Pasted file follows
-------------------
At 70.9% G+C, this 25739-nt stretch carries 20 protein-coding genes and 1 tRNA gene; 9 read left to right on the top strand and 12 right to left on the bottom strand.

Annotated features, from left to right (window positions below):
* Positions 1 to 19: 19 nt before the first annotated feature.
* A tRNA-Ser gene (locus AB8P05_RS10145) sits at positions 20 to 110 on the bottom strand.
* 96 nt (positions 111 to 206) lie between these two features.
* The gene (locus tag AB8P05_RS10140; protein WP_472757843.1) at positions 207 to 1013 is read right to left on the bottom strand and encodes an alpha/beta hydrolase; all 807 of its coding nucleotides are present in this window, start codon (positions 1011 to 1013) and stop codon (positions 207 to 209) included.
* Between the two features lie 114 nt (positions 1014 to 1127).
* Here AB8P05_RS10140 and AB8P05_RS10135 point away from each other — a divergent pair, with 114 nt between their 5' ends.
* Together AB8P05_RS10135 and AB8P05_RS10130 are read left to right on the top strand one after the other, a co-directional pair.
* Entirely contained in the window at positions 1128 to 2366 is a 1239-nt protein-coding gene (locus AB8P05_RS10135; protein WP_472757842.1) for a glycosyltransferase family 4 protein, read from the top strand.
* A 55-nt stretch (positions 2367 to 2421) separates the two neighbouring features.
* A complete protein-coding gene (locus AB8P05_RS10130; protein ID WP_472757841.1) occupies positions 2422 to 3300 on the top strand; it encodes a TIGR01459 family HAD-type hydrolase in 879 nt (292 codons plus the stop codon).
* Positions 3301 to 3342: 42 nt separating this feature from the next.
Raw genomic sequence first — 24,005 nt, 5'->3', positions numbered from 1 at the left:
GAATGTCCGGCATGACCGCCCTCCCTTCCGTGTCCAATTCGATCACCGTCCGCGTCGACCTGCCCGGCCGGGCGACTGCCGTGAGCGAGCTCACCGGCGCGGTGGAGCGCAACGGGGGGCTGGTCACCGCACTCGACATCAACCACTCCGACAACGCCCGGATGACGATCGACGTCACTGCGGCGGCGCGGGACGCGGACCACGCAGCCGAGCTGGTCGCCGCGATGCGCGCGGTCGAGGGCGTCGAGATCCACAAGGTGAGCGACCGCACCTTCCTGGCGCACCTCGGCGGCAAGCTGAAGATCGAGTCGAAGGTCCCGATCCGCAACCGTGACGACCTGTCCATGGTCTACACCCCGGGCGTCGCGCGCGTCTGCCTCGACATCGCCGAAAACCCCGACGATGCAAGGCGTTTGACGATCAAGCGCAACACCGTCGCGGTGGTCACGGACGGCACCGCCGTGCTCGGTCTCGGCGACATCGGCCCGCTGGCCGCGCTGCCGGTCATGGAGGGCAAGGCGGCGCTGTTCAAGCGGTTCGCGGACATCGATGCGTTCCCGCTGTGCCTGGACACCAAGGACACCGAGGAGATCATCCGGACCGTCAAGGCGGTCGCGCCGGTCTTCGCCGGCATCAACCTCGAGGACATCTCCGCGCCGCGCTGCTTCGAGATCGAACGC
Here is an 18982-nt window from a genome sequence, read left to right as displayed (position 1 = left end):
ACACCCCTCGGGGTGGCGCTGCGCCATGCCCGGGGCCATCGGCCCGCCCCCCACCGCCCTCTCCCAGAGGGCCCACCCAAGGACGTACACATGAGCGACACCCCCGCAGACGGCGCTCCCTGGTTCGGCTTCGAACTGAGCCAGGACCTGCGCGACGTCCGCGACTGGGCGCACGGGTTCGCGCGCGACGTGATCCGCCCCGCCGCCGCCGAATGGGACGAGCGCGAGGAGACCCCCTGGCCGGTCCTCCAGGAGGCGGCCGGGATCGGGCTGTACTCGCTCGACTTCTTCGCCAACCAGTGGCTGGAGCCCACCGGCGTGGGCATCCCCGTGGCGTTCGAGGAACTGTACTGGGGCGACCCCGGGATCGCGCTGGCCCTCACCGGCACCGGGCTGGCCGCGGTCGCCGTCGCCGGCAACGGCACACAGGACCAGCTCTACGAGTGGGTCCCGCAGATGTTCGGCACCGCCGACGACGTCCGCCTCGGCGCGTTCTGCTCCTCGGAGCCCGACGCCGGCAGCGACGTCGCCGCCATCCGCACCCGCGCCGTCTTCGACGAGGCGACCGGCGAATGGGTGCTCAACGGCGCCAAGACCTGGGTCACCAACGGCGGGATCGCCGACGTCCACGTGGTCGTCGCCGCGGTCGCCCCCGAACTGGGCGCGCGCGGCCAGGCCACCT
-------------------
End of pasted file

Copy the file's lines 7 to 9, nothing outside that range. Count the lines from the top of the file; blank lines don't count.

* Between the two features lie 114 nt (positions 1014 to 1127).
* Here AB8P05_RS10140 and AB8P05_RS10135 point away from each other — a divergent pair, with 114 nt between their 5' ends.
* Together AB8P05_RS10135 and AB8P05_RS10130 are read left to right on the top strand one after the other, a co-directional pair.